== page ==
Seedless Vascular Plants
There are four divisions of seedless vascular plants, also called lower vascular plants to reflect their less complex anatomy and morphology relative to seed plants (gymnosperms and angiosperms, also called higher vascular plants). These divisions include the whisk ferns (Division Psilophyta), club mosses (Division Lycophyta), horsetails (Division Arthrophyta), and ferns (Division Pteridophyta). Seedless vascular plants arose on land approximately 420 to 500 million years ago as the first vascular plants and are thought to be ancestral to seed plants. In addition to vascular tissue (xylem, which transports water, and phloem, which transports carbohydrates), as a group they possess true stems, roots, and leaves (but no flowers or seeds). In the life cycle of seedless vascular plants the sporophyte is the dominant stage while the gametophyte is very small and free living. The sporophyte is perennial, photosynthetic, and can reproduce asexually.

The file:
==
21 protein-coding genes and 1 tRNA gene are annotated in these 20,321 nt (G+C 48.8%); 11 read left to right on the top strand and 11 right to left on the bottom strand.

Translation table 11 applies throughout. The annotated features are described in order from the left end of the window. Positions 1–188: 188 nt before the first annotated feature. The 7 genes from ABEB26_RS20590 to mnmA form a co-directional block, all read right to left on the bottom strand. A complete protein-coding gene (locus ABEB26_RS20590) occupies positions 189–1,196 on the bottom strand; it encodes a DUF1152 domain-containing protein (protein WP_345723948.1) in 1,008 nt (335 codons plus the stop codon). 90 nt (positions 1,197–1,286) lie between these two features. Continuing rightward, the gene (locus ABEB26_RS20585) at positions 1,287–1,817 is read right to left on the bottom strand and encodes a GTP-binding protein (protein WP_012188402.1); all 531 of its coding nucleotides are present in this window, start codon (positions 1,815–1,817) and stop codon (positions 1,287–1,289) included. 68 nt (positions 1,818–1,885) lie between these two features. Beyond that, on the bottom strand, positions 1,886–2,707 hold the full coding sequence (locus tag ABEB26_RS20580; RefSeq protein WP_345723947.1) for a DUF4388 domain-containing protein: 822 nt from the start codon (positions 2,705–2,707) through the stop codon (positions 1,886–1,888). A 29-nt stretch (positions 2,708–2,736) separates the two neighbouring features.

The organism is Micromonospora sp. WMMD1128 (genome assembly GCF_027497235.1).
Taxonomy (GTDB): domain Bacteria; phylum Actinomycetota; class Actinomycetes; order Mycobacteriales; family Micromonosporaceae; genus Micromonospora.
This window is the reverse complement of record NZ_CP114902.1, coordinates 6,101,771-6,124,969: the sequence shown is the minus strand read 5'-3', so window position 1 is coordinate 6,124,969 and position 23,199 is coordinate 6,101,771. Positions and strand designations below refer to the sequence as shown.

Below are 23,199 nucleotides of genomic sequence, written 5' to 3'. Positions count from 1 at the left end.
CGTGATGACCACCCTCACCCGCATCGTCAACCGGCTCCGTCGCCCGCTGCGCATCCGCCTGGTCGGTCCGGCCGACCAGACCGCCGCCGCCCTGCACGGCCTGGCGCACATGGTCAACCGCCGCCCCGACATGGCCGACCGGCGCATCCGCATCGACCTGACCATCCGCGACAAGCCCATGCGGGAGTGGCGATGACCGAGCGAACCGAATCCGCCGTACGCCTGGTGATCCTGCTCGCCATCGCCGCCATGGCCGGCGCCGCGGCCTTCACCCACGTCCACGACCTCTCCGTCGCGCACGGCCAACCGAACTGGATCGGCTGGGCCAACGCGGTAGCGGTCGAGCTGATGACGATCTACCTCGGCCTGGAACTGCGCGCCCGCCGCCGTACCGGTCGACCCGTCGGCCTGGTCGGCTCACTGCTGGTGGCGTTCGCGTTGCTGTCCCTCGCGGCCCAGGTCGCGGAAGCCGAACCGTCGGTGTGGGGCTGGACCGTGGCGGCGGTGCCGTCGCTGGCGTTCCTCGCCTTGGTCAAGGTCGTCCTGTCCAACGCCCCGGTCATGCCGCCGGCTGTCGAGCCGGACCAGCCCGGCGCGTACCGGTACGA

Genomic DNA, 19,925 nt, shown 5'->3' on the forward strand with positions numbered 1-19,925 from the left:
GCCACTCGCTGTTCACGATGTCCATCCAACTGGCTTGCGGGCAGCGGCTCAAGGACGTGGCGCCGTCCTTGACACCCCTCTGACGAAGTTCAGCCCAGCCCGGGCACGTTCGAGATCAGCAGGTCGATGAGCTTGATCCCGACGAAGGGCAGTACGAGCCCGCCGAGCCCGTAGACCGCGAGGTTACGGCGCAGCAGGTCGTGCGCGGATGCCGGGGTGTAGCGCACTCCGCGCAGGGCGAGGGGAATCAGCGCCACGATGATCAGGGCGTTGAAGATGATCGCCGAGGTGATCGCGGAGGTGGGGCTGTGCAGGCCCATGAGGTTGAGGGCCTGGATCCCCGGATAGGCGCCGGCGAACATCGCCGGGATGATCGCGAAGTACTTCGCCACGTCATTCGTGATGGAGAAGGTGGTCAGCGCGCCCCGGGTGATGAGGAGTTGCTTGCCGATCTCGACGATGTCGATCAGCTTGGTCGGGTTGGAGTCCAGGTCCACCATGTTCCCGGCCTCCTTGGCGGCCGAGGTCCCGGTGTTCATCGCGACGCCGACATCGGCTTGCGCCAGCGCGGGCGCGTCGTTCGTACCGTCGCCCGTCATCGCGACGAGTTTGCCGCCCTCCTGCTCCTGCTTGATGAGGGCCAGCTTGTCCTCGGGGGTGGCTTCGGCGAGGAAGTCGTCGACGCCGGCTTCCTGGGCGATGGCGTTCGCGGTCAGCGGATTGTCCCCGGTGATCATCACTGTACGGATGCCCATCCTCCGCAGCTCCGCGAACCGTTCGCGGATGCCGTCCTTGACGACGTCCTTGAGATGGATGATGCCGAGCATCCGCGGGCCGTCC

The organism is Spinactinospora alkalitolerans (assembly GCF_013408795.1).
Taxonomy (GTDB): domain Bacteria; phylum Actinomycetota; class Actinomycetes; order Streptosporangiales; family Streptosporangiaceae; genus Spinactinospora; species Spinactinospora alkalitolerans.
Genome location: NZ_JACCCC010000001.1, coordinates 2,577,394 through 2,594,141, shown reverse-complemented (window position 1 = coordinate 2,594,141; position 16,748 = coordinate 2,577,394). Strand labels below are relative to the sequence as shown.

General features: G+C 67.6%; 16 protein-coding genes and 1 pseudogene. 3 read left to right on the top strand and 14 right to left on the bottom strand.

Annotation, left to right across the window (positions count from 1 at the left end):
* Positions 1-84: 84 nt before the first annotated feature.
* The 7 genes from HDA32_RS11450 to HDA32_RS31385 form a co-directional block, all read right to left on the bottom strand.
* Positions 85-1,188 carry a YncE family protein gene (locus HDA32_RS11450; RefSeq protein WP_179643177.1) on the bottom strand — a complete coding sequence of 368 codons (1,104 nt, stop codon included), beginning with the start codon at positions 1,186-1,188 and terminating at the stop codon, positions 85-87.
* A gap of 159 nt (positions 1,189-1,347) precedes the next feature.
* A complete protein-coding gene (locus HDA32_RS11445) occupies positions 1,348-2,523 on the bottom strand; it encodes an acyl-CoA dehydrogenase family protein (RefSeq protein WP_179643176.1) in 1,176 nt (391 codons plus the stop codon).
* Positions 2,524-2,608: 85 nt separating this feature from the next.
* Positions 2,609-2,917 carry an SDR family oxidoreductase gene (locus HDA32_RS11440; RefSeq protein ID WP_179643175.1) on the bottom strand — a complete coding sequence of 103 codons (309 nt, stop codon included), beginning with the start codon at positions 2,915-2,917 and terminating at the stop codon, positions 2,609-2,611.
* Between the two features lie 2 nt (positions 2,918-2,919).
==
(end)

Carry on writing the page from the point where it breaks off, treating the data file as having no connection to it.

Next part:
Whisk ferns are the simplest of the seedless vascular plants, possessing only stems, rhizomes, and sporangia (structures in which spores are produced). They have no true roots or leaves; rather they have rhizomes and leaf-like structures that are just tissue outgrowths from stems. This small division consists of one family and two genera, the most well-known of which is Psilotum. Species of this genus grow in the gulf coast states and Hawaii. Club mosses are somewhat more advanced than whisk ferns, possessing stems, rhizomes, sporangia in cones, and true roots (but no true leaves). The most well-known of the three genera in this division is Selaginella, some species of which can be weedy in greenhouses. In the Division Arthrophyta are the horsetails, which all occur in one family and one genus of 15 species, Equisetum. These plants have stems, rhizomes sporangia in cones, roots, and true leaves (although the leaves are quite small in some species). Equisetum plants are known for the high levels of silica in their stems, which give them an abrasive feel and resulted in their use by indigenous people for scouring purposes. These plants can be weedy in some situations.